Meanwhile, the New York Times was composing a piece about the fearsome tactics of Robert Mueller. That article starts out with the FBI raid on Manafort’s home. Not much new about that, except

The special counsel, Robert S. Mueller III, then followed the house search with a warning: His prosecutors told Mr. Manafort they planned to indict him, said two people close to the investigation.

The rest of the article is about Mueller’s aggressive tactics, which is interesting, but I have to wonder why the Times put this into an article. It’s background more than news, which is helpful. It’s possible that someone behind the scenes, not necessarily at the Times, thought it was time for a warning.








Reinforce good behavior

For those who live in Arizona — encourage good behavior

And if need be, drink after you thank the very nice intern for working for such a Mavericky Maverick.



Speaking of assholes

Fuck Paul Ryan (give to Iron Stache below):

Goal Thermometer

And fuck all the Republicans in the House (give to the eventual Democratic nominees in all districts currently held by Republicans):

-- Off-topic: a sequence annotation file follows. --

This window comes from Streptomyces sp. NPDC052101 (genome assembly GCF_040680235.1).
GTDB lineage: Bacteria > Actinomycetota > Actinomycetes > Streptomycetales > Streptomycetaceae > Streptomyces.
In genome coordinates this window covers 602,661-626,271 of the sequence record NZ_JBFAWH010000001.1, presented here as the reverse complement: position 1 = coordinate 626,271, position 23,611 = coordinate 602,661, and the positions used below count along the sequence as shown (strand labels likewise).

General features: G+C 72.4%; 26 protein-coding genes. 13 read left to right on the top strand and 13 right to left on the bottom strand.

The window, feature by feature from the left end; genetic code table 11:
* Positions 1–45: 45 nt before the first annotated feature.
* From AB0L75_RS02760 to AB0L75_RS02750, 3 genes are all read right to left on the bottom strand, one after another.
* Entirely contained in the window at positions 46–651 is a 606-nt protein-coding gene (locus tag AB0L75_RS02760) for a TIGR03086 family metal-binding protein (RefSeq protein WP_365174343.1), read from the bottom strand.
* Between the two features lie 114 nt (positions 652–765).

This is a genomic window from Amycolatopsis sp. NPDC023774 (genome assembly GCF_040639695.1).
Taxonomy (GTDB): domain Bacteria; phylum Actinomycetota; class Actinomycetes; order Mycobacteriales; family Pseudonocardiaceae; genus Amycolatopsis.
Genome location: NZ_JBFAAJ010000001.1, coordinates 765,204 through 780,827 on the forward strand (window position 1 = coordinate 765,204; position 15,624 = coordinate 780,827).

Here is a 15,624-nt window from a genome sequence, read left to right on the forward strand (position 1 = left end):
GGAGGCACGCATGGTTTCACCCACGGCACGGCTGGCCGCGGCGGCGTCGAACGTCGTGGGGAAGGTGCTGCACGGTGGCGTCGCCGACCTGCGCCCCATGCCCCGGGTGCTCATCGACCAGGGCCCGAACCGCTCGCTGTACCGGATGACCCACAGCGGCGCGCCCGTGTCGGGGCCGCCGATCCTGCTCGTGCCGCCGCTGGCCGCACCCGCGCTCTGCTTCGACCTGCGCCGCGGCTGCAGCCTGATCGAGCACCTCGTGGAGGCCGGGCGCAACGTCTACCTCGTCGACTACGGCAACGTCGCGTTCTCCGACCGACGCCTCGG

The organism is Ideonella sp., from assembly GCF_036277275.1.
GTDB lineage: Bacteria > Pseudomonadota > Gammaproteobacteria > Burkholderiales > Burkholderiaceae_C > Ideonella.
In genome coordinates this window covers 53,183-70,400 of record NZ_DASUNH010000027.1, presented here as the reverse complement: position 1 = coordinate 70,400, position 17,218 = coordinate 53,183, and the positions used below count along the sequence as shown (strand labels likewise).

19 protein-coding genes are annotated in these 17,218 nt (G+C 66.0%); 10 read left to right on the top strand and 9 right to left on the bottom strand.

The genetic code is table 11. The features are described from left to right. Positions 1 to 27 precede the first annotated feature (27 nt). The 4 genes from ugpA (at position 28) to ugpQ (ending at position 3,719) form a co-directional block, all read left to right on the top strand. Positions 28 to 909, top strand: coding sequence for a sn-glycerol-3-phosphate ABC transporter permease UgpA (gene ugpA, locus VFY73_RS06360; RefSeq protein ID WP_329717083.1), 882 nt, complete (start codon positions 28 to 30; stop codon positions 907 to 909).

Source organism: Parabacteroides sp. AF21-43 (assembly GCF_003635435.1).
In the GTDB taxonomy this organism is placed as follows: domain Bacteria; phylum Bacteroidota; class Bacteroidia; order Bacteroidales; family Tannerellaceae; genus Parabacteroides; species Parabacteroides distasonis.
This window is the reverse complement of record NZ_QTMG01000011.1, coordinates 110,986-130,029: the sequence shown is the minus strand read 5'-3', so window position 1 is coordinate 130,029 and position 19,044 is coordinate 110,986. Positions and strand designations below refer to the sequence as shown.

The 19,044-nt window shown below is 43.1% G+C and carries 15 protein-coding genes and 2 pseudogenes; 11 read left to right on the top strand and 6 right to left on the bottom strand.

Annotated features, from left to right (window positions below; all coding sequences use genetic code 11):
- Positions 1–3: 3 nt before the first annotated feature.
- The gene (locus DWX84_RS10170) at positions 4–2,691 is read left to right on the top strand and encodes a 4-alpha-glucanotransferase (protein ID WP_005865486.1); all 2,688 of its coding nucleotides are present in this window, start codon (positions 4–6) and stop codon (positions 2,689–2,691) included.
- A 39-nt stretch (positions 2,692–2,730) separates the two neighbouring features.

Goal Thermometer








Fuck Him

Fuck the Emmys for having him, and fuck the NY Times for this handjob:

During his surprise comedy skit at the Emmys on Sunday, Sean Spicer may have made light of his six-month tenure as the White House press secretary, but a message was also embedded in his performance.

In an interview on Monday morning, Mr. Spicer said he now regrets one of his most infamous moments as press secretary: his decision to charge into the White House briefing room in January and criticize accurate news reports that Barack Obama’s inauguration crowd was bigger than President Donald J. Trump’s.

“Of course I do, absolutely,” Mr. Spicer said.

I’ll just outsource this to Jay Smooth:

Eat a bag of dicks, Spciey.



Open Thread: Criminally Stupid, Too